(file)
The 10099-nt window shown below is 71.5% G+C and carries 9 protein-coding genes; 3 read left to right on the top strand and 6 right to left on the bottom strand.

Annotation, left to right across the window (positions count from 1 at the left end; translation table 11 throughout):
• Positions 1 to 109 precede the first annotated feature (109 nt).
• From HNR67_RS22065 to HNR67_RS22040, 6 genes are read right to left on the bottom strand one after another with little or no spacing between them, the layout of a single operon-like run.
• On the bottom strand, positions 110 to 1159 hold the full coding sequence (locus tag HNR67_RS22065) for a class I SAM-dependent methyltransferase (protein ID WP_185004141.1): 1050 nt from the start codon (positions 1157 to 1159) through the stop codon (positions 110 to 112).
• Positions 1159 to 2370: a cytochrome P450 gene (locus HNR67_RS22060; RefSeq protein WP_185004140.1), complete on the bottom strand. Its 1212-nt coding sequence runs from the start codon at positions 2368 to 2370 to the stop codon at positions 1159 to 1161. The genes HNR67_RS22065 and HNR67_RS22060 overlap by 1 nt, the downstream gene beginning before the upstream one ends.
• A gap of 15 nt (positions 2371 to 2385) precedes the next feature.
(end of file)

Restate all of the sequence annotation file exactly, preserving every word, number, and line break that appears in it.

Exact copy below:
The 10099-nt window shown below is 71.5% G+C and carries 9 protein-coding genes; 3 read left to right on the top strand and 6 right to left on the bottom strand.

Annotation, left to right across the window (positions count from 1 at the left end; translation table 11 throughout):
• Positions 1 to 109 precede the first annotated feature (109 nt).
• From HNR67_RS22065 to HNR67_RS22040, 6 genes are read right to left on the bottom strand one after another with little or no spacing between them, the layout of a single operon-like run.
• On the bottom strand, positions 110 to 1159 hold the full coding sequence (locus tag HNR67_RS22065) for a class I SAM-dependent methyltransferase (protein ID WP_185004141.1): 1050 nt from the start codon (positions 1157 to 1159) through the stop codon (positions 110 to 112).
• Positions 1159 to 2370: a cytochrome P450 gene (locus HNR67_RS22060; RefSeq protein WP_185004140.1), complete on the bottom strand. Its 1212-nt coding sequence runs from the start codon at positions 2368 to 2370 to the stop codon at positions 1159 to 1161. The genes HNR67_RS22065 and HNR67_RS22060 overlap by 1 nt, the downstream gene beginning before the upstream one ends.
• A gap of 15 nt (positions 2371 to 2385) precedes the next feature.